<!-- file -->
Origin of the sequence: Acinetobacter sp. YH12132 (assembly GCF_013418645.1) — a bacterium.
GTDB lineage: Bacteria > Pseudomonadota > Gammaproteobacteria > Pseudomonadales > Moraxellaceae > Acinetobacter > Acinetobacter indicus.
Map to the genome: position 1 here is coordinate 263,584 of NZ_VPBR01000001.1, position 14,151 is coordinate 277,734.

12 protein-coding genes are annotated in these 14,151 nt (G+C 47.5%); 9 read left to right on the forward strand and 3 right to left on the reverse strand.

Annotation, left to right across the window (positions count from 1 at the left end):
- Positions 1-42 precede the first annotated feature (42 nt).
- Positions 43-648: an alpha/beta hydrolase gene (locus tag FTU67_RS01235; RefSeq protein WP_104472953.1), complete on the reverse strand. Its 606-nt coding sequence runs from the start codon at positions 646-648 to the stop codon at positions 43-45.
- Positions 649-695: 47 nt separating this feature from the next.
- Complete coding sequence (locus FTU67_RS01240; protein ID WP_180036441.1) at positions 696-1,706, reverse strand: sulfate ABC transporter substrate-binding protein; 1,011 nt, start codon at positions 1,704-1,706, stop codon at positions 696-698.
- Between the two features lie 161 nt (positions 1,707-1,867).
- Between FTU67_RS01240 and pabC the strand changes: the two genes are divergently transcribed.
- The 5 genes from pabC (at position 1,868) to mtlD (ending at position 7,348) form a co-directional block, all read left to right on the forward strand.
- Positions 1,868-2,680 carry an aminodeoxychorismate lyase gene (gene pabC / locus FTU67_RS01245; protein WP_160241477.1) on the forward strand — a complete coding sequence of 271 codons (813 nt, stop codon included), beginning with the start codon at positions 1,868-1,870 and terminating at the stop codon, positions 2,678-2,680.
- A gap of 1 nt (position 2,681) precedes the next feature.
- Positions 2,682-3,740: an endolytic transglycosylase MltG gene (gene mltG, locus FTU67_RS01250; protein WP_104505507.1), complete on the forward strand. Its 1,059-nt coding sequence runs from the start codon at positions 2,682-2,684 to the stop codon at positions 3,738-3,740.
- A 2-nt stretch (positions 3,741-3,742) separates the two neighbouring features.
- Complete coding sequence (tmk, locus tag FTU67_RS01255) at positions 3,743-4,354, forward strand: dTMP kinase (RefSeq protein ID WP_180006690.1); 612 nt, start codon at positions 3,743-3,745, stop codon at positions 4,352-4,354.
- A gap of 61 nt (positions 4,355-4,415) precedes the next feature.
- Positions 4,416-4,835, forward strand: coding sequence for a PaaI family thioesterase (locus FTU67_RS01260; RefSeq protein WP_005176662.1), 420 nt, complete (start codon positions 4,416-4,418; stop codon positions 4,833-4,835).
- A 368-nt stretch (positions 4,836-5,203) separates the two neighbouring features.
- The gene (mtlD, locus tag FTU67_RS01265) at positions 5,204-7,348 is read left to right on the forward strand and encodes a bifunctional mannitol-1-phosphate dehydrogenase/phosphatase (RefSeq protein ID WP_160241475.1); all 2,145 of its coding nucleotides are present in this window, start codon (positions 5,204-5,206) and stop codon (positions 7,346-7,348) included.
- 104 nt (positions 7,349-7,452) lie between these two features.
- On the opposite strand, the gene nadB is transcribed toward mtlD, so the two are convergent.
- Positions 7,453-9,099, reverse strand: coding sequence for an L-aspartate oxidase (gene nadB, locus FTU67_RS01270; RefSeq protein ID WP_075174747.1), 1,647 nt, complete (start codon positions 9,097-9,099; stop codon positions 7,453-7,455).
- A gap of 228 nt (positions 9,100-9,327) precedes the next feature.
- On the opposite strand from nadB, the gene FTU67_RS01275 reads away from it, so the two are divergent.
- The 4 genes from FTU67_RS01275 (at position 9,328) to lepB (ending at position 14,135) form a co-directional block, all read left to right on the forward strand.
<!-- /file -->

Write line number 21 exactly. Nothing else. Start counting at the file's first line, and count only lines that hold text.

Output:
- The gene (mtlD, locus tag FTU67_RS01265) at positions 5,204-7,348 is read left to right on the forward strand and encodes a bifunctional mannitol-1-phosphate dehydrogenase/phosphatase (RefSeq protein ID WP_160241475.1); all 2,145 of its coding nucleotides are present in this window, start codon (positions 5,204-5,206) and stop codon (positions 7,346-7,348) included.